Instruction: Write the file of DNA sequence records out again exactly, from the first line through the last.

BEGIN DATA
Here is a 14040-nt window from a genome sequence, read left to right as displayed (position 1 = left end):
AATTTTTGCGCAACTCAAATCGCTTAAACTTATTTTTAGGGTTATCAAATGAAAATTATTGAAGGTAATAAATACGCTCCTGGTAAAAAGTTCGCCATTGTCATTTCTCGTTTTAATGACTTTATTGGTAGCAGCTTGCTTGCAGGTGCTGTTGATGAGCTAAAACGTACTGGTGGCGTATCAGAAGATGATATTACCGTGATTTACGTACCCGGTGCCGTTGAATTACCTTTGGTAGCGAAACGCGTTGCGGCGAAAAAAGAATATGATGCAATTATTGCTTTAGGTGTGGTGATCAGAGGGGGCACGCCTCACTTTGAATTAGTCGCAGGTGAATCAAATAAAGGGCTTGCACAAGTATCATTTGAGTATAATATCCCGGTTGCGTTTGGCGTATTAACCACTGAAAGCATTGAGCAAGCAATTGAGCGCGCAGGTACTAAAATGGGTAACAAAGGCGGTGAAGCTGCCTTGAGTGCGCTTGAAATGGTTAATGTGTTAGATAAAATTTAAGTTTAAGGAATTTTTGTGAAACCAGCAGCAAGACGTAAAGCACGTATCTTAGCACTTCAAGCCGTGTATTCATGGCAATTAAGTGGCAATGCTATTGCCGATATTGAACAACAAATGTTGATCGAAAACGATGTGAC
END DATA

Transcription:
Here is a 14040-nt window from a genome sequence, read left to right as displayed (position 1 = left end):
AATTTTTGCGCAACTCAAATCGCTTAAACTTATTTTTAGGGTTATCAAATGAAAATTATTGAAGGTAATAAATACGCTCCTGGTAAAAAGTTCGCCATTGTCATTTCTCGTTTTAATGACTTTATTGGTAGCAGCTTGCTTGCAGGTGCTGTTGATGAGCTAAAACGTACTGGTGGCGTATCAGAAGATGATATTACCGTGATTTACGTACCCGGTGCCGTTGAATTACCTTTGGTAGCGAAACGCGTTGCGGCGAAAAAAGAATATGATGCAATTATTGCTTTAGGTGTGGTGATCAGAGGGGGCACGCCTCACTTTGAATTAGTCGCAGGTGAATCAAATAAAGGGCTTGCACAAGTATCATTTGAGTATAATATCCCGGTTGCGTTTGGCGTATTAACCACTGAAAGCATTGAGCAAGCAATTGAGCGCGCAGGTACTAAAATGGGTAACAAAGGCGGTGAAGCTGCCTTGAGTGCGCTTGAAATGGTTAATGTGTTAGATAAAATTTAAGTTTAAGGAATTTTTGTGAAACCAGCAGCAAGACGTAAAGCACGTATCTTAGCACTTCAAGCCGTGTATTCATGGCAATTAAGTGGCAATGCTATTGCCGATATTGAACAACAAATGTTGATCGAAAACGATGTGAC